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environs, besides the imperial residences of Lux: |, formed into an animated city. - The image of emburg and S hönbrunnen, Belvider, celebrated happiness will speak to his heart; he will view for its superb collection of pictures, and singu- i with complacency the amiable weaknesses of his larly embellished froin the spoils of the churches fellow.crealures, and perhaps - conclude with of Brabant under the reign of Joseph. Here sharing them. likewise may be seen the majestic Gallizinberg, ll In all the cottages there are many repasta; the splendid Dornback, ihe vast and delightful some are prepared under the trees, others in the residence of the Mareschal de Lasy, and last of meadows and on the banks of the river. During all the Augarten and Prater.
these repasts, musical instruments are continuThe Augarten, which was opened to the ally playing, which give a zest to the pleasures of people by Joseph, at first presents a magnificent the palate. garden, which is more embellished by art than | The elegant costume of the people would likenature. It has niany delightful walks imper- | wise present an image of general prosperity, if vious to the rays of the sun, which the nightin- | their excessive luxury did not incline us to gales con pire with all the other charms of nature || doubt it. to render truly enchanting..
No one is permitted to be alone in this place. At the principal entrance is a vast edifice, where But if he crosses the river and retires into the opevery thing is consecrated to extravagant festi- posite forest, he may there enjoy the charms of vity. It is composed of galleries beautifully de. solitude with nature only for his companion. It corated, where provisions are perpetually pre is not easy to form an idea of the beauty and paring from morning to night. Numerous com sublimiiy of this spot. The Danube, which panies frequent this place. Before the edifice is a separates this part of the forest, becomes a sea, circular spot surrounded by large chesnut trees, which expands itsch majestically, and branches under which tables are placed for repasts, and for forth into divisions, which form several islands. taking tea, coffee, ices, sc. In passing through Here the imagination may rove with delightful a beautiful walk we come to a ride planted with contemplation over the extensive scene presented trees, which is bounded by delightful fields. A to its view. lofty terrace encompasses this part of the garden Some of these islands are covered with thick below, where the waters of the Danube gently | forests, others with enchanting groves; and now. The eye extends to a distant chain of others with meadows where the flowers and birds picturesque mountains; glides over the woods form an agreeable mixture of colours. The beauand rural habitations; over hamlets and villages ties of nature seem here to humanize the inost which cover the plains below, and then descends savage animals. The stag sports and bounds; into the smiling vallies; it afterwards remounts a the nightingale sings her cheerful song; and the group of little hills crowned with groves; and at feathered tribe pursue their various propensities last gently reposes on the green meadows, where i without molestation or constraint. At the ter. numerous flocks and herds are perpetually feed. mination of this forest the Danube is lost to our ing: from thence it commands one extensive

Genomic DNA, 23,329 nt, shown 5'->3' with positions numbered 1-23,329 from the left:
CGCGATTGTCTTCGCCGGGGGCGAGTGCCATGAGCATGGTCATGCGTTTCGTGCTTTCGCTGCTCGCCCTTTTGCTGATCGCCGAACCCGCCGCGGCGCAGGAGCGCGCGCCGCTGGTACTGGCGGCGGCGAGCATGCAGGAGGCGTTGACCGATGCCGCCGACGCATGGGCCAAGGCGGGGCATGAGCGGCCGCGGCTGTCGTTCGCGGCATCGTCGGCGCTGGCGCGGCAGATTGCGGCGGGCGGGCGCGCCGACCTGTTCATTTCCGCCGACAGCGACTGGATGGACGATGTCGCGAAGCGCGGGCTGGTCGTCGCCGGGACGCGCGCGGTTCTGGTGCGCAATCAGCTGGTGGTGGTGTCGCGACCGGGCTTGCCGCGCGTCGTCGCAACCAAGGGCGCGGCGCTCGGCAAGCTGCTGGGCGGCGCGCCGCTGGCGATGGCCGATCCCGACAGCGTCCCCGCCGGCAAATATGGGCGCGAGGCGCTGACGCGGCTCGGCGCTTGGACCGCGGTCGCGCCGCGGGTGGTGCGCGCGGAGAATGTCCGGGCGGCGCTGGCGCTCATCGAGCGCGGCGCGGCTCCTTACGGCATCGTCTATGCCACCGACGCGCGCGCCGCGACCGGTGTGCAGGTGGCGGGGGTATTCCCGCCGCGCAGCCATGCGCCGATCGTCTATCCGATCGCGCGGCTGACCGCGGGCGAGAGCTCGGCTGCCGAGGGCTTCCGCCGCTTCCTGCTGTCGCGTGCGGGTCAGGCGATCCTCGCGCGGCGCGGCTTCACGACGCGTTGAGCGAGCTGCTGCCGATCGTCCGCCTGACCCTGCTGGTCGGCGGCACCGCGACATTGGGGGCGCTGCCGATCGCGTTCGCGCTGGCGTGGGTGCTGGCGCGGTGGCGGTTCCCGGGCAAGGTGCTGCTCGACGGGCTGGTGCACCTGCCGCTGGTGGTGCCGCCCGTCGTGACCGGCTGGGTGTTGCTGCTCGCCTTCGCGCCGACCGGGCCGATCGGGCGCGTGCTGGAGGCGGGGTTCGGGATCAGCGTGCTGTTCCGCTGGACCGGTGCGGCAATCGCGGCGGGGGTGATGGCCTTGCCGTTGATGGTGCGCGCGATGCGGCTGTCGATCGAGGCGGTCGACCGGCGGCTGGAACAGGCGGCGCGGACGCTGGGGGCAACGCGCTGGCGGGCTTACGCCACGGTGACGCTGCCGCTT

view, and a hamlet rises up on a sudden to at view of the city. Before and under your eyes tract our notice. , is the forest of Briget, which is the wild part This hamlet, which may be the commenceof the garden, and serves as a shade to the pic ment of a town, is composed of small houses ture.
with one story only, well built, painted without, This forest, which extends a league, is divided and commodious within. The inhabitants exby the Danube, whose banks afford a charming hibit a group of happy faces, in which health, walk, and its tranquil stream heightens the contentment, and chearfulness are strikingly degaiety and cheerfulness which pervade every ob- | pictured. This is the Augarten, which is not ject; it is not only an agreeable river, but is (incredible as it may appear) many steps from likewise a place of resort for every species of the city; and what is more astonishing is, that pleasure. Many small houses have been erected it is not greatly frequented. The preference is for the purpose of preparing food and delicacies. Il given to the Prater, doubtless on account of the On feast days in particular, this wood presents a carriages and equipages which are there assem. spectacle of sensual enjoyments worthy the bled. The Augarten is not brilliant but on parpainter and philosopher. Not of the cynic phi- | ticular occasions, when parties of pleasure are losopher, who, with a mixture of scorn and pity, || formed during the summer season. In the freshe weeps over the follies and the pleasures of man- iness of the morning likewise, subscription con. kind, but of the more judicious philosopher, who certs are given by people of fashion, which are laughs at their follies while he smiles at their particularly agreeable to early risers. enjoyments. The philanthropist will feel his Upon leaving Vienna we reach the Prater, by hosom glow with delight to observe a forest trans. || a beautiful walk, a league in extent, which di sides the forest. This forest presents on one promenade. The echoes perpetually repeat side the prospect of a village. The small houses around ihe groves the sound of the horns, Autes, which compose this village are scattereil in the and other instruments, which charm the ear and wood, where Turkish, Chinese, Italian, and Eng. give an edge to the appetite. In a word, this lish coffee-rooms, ball-rooms, and billiard-tables, wood seems to concentrate all the magic powers are erected. The inbabitants of this spot are not of pleasure within itself. shepherds, but principally cooks, confectioners, ll During the conviviality of eating, drinking, mosici'ns, dancers, and the like.